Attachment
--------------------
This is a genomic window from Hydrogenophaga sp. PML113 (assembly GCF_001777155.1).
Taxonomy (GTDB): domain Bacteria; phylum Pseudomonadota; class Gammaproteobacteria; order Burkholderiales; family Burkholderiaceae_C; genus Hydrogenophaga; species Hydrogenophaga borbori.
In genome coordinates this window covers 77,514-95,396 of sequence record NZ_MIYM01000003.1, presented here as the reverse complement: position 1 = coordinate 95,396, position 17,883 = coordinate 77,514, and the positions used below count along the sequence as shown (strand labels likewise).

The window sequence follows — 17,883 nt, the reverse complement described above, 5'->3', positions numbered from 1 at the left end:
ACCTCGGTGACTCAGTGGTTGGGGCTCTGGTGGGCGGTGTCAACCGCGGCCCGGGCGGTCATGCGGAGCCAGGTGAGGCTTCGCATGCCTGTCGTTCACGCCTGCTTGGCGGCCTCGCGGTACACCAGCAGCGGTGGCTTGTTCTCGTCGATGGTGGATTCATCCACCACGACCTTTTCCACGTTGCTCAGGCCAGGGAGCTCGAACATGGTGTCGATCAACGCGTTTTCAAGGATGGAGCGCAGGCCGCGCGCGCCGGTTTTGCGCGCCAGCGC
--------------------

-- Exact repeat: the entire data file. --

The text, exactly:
This is a genomic window from Hydrogenophaga sp. PML113 (assembly GCF_001777155.1).
Taxonomy (GTDB): domain Bacteria; phylum Pseudomonadota; class Gammaproteobacteria; order Burkholderiales; family Burkholderiaceae_C; genus Hydrogenophaga; species Hydrogenophaga borbori.
In genome coordinates this window covers 77,514-95,396 of sequence record NZ_MIYM01000003.1, presented here as the reverse complement: position 1 = coordinate 95,396, position 17,883 = coordinate 77,514, and the positions used below count along the sequence as shown (strand labels likewise).

The window sequence follows — 17,883 nt, the reverse complement described above, 5'->3', positions numbered from 1 at the left end:
ACCTCGGTGACTCAGTGGTTGGGGCTCTGGTGGGCGGTGTCAACCGCGGCCCGGGCGGTCATGCGGAGCCAGGTGAGGCTTCGCATGCCTGTCGTTCACGCCTGCTTGGCGGCCTCGCGGTACACCAGCAGCGGTGGCTTGTTCTCGTCGATGGTGGATTCATCCACCACGACCTTTTCCACGTTGCTCAGGCCAGGGAGCTCGAACATGGTGTCGATCAACGCGTTTTCAAGGATGGAGCGCAGGCCGCGCGCGCCGGTTTTGCGCGCCAGCGC